How Zhang Dejiang helped create Hong Kong’s fatal SARS epidemic

Paper graves set up to protest Zhang Dejiang’s visit mark the deaths of SARS victims in Hong Kong.
Paper graves set up to protest Zhang Dejiang’s visit mark the deaths of SARS victims in Hong Kong.
Image: AP photo/Vincent Yu
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The streets and the restaurants were empty, hundreds of people quarantined in their homes. Arrivals at the airport had fallen to a historical low, and those who could had left already. People married protected by face masks, while children’s birthday parties were cancelled. Health-workers were covered head-to-toe in plastic protective gear, and hospital visits were kept to the bare minimum.

Hong Kong in the time of SARS, the Severe Acute Respiratory Syndrome that scarred the city in the first few months of 2003, was a scared, surreal place.

The virus, a coronavirus identified at the end of March by Carlo Umberti, an Italian doctor working for the World Health Organization that caught the disease in Vietnam and died of it in a hospital in Bangkok, originated in Guangdong, in China, but a secretive system kept it hidden until it had spread widely, killing hundreds. In Hong Kong alone, 299 people lost their lives.

The disease was eventually traced to Foshan, in Guangdong, were it emerged probably in November 2002, and while the local and central authorities were immediately alerted of the deadly and mysterious virus that had appeared, their first reaction was one of denial and censorship.

Zhang Dejiang, now visiting Hong Kong under the heaviest security operation ever set up in the city for one single dignitary, had just been named the Party Secretary of Guangdong, after having made his entrance in the Politburo. An apparatchik man, educated in Pyongyang and better known for his loyal allegiance to former President Jiang Zemin than for his reformist qualities, he decided that the best course of action was to impose total silence on the issue.

The few newspapers that reported on the disease were criticized by the local censorship department, and ordered to stop printing anything that had not been pre-approved. The National Secrets Law was enforced over news of the spread of the epidemic, and a blanket censorship campaign was launched.

In February of 2003, though, the illness could no longer be kept hidden in southern China: people knew that something dangerous was afoot, and thanks to mobile phone texts, they could alert family and friends. In early February the message “There is a fatal flu in Guangzhou” was copied and pasted more than 125 million times through Guangdong Mobile.

On February 11, Zhang Dejiang asked health officials to call a press conference to say that there had been a disease, but that everything was already under control. No further reports were allowed in the media, again under direct orders of Zhang Dejiang, as recorded by Zixue Tai in his book The Internet in China.

As Tony Saich writes in “SARS in China”, Zhang oversaw much of the initial cover-up, in spite of being a member of the Politburo and thus capable of bringing the matter to the attention of China’s highest leadership had he so wished. Instead, two concerns seemed to override the emerging health crisis: that in the name of social stability and to increase spending, the Lunar New Year holidays should pass smoothly; and that the annual meeting of the National People’s Congress, scheduled for March, would also proceed undisturbed.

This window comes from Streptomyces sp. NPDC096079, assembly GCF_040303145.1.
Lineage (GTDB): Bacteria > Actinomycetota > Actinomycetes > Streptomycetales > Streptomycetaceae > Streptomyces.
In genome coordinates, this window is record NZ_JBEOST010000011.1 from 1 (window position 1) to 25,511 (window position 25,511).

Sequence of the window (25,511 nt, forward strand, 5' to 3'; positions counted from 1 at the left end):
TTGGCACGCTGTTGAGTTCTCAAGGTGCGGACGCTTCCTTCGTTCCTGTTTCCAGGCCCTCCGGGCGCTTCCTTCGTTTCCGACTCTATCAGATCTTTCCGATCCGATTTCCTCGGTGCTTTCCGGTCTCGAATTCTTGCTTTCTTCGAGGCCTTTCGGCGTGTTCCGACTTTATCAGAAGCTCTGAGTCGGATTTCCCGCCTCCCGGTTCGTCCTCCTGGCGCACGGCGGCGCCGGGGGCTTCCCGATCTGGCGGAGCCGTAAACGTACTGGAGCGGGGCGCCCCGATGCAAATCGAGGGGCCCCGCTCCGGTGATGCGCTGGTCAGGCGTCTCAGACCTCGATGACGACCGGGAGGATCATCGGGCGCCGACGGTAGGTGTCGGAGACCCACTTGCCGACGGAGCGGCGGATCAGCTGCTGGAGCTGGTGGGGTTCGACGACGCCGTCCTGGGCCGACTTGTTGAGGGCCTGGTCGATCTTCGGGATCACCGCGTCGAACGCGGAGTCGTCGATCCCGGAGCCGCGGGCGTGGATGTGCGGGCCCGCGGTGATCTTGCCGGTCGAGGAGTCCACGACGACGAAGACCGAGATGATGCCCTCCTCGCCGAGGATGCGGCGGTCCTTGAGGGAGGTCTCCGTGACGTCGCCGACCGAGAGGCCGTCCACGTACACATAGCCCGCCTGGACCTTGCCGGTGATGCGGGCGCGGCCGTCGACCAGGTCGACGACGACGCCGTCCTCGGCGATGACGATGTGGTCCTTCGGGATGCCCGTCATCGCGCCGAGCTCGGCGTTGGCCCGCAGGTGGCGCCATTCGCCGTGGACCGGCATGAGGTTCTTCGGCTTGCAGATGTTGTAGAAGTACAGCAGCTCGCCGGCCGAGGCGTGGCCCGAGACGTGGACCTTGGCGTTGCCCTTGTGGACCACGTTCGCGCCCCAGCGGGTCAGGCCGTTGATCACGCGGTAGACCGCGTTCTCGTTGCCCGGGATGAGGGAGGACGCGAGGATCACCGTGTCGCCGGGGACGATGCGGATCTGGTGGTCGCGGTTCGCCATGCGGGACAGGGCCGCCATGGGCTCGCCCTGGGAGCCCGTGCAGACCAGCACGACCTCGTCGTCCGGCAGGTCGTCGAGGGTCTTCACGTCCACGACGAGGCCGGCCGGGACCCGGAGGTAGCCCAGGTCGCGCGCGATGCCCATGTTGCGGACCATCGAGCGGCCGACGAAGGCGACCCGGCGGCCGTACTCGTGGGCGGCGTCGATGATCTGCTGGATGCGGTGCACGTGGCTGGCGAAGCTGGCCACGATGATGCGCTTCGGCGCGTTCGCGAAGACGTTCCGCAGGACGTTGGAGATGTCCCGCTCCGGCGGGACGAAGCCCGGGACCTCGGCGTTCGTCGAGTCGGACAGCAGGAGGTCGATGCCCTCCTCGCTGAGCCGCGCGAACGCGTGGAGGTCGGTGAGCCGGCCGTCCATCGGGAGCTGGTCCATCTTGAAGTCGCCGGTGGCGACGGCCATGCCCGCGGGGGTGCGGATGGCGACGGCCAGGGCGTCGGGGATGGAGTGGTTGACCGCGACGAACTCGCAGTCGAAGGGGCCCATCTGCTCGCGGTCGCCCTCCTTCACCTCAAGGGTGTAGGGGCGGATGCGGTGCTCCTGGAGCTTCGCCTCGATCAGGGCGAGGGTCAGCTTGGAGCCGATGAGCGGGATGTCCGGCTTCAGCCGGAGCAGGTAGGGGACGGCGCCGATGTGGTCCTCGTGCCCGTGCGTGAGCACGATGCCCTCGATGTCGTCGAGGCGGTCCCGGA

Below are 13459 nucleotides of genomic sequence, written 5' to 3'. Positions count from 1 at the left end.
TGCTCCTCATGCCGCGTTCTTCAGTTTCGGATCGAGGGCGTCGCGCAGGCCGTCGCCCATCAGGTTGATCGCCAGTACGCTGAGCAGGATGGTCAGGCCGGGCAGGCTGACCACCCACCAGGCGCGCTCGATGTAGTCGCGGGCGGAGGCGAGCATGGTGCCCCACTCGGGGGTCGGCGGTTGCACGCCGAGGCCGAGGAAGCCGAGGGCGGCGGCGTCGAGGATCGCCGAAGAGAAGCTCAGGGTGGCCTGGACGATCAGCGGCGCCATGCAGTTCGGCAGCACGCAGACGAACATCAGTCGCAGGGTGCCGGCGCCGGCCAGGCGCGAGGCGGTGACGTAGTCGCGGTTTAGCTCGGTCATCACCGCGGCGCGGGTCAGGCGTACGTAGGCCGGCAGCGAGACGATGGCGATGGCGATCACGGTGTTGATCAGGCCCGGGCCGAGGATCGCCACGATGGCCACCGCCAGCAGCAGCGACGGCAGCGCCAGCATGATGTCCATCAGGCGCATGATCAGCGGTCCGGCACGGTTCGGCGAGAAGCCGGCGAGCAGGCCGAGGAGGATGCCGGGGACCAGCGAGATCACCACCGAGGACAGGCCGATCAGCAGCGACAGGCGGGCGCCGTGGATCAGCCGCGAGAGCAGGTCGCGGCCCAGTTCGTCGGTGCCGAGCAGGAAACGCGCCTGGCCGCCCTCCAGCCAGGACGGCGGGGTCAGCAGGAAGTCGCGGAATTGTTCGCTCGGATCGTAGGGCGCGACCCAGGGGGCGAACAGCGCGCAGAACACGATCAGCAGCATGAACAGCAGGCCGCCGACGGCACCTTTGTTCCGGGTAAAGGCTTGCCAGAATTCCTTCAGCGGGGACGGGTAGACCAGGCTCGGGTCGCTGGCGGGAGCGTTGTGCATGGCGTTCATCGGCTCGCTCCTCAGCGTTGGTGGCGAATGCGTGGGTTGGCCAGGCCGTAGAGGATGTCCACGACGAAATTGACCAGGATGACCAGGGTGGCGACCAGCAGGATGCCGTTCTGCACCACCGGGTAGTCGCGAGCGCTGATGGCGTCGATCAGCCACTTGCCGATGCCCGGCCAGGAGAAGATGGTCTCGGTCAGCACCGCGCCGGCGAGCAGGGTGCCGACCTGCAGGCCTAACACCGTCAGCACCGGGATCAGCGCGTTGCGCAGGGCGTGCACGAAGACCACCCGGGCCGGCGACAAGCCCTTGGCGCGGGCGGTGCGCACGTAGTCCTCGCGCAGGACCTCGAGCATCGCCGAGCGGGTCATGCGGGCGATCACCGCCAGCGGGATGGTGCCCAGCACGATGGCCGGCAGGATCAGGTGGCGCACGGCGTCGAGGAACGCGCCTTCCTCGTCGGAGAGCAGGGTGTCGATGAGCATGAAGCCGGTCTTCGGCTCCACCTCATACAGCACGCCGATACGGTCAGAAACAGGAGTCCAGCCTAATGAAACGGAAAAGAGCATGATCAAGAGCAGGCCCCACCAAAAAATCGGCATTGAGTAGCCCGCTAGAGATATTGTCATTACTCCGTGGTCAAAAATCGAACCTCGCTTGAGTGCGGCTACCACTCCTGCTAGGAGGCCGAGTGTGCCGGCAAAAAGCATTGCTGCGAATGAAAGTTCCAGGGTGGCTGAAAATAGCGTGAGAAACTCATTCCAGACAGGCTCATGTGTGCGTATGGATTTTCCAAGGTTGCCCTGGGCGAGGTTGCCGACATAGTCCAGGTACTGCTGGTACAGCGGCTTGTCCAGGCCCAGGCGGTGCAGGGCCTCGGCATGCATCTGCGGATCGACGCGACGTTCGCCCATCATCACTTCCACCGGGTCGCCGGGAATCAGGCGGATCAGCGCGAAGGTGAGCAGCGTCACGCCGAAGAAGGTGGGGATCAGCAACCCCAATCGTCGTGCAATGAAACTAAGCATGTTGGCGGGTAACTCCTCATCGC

A tug-of-war started between the Chinese authorities and WHO officials, who had been alerted by the deaths that were taking place in Hong Kong, Taiwan, Singapore, Vietnam, and Canada: WHO officials did arrive in China at the end of March, after having been issued an official invitation, but were not allowed into Guangdong until April 2. The press was still being tightly muzzled.

Hong Kong, meanwhile, was gripped by panic and, just six years after having passed under Beijing’s sovereignty, left utterly alone in dealing with its biggest health scare since the last plague epidemic of the 19th century.

Young ballet students wearing masks to protect themselves from SARS in Hong Kong in 2003. (AP/Vincent Yu)
Young ballet students wearing masks to protect themselves from SARS in Hong Kong in 2003. (AP/Vincent Yu)

Patient zero had been medical doctor Liu Jianlun, 64, who had came to Hong Kong from Guangzhou on February 21, to attend a wedding. He checked himself into room 911 of the Metropole Hotel, in Kowloon, where he took ill, infecting at least 16 other guests and visitors. Rushed to hospital, he died in early march, after having infected a number of hospital personnel, who would die soon afterwards.

For weeks, as the infection kept making people ill, Beijing denied anything untoward was taking place in the rest of the country, in spite of the public accusation launched on April 4 by Jiang Yanyong, a retired military surgeon that revealed in an email to CCTV leaked to the Western press that military hospitals were full of SARS patients.

Finally, on April 19, when the respiratory disease had already infected thousands, the government decided to stop the cover up.

Like in an old Stalinist textbook, the top-down decision finally forced the Guangdong authorities to stop stalling and begin to cooperate with the Hong Kong health authorities and WHO.

It marked a low point in trust between Hong Kong and its new sovereign. Yet, as Zhang Dejiang landed in Hong Kong on Tuesday (May 17), he immediately recalled his “cooperation with Hong Kong over SARS,” and the government’s “victory” over the disease 13 years ago. Not many Hongkongers have rosy memories of that time.